Cognitive behavioral therapy was found to reduce symptoms of insomnia among young adult binge drinkers in a pilot study recently released by the University of Missouri School of Medicine and published in the Sleep Research Society journal.
In a news release announcing the findings, researchers noted that more than half of young adults at risk for alcohol-related harm have reported symptoms of insomnia. The Missouri study was conducted to evaluate the effect of CBT on young adult binge drinkers with insomnia to see if the treatment could improve sleep and potentially impact alcohol use-related outcomes.
The pilot study included 56 individuals between the ages of 18 and 30 who had reported at least one binge-drinking episode—defined as at least four drinks in one occasion—within the prior month. Participants were assigned to either five weeks of CBT or a single session on sleep hygiene. The CBT sessions included the topics of sleep hygiene, sleep restriction, relaxation techniques, behavioral experiments, insomnia prevention and sleep diary use. Participants in both the CBT and sleep hygiene groups wore wrist devices to measure sleep and completed daily sleep and drinking surveys.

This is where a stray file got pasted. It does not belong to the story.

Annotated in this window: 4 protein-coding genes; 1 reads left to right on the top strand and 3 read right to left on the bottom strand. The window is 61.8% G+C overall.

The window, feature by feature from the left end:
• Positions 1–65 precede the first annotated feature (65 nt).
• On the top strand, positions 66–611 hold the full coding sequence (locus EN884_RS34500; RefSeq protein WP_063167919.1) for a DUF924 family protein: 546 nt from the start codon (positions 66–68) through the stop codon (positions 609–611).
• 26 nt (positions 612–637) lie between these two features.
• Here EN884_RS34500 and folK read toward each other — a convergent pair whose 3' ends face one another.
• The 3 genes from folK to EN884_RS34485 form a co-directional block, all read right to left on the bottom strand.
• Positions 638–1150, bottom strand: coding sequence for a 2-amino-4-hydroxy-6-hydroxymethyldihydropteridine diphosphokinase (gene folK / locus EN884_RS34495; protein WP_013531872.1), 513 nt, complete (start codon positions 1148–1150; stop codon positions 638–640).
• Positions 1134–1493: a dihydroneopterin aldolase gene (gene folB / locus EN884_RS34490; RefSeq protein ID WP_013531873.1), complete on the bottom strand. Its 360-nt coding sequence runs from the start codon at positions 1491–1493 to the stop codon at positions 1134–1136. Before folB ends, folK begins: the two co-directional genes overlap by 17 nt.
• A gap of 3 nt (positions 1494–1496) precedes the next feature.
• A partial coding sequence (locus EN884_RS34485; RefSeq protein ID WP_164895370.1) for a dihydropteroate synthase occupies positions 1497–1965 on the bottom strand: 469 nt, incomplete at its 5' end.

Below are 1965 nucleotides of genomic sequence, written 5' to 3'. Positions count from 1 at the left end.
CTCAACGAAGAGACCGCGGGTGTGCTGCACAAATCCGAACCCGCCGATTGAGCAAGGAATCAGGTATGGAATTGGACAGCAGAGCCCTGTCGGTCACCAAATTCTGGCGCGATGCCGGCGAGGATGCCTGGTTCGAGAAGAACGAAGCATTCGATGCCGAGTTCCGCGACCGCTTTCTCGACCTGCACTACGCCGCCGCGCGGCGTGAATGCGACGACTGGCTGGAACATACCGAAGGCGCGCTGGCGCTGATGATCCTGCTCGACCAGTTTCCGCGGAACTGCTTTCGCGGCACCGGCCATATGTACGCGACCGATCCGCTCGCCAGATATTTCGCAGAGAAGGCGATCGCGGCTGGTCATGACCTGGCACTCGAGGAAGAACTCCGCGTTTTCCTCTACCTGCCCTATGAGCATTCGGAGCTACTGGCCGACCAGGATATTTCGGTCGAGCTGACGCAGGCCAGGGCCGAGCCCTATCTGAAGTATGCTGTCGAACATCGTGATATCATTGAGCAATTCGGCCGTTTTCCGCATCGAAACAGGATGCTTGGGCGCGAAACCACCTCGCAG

Among the study’s findings:
- CBT participants reported a 56% reduction in insomnia severity. Sleep hygiene session participants reported a 32% reduction.
- CBT participants saw a moderate improvement in measured sleep efficiency compared to sleep hygiene session participants.
- Both groups reduced alcohol intake and alcohol-related consequences. CBT participants also had greater improves related to insomnia.
“The potential for insomnia treatment to influence alcohol-related consequences has significant implications for the prevention and treatment of alcohol use among young adults,” Mary Beth Miller, PhD, assistant professor of clinical psychiatry at the MU School of Medicine, said in a news release. “Given the stigma associated with mental health issues and addiction, it’s crucial to identify other forms of treatment that either influence alcohol outcomes or open the door to alcohol-related treatment.”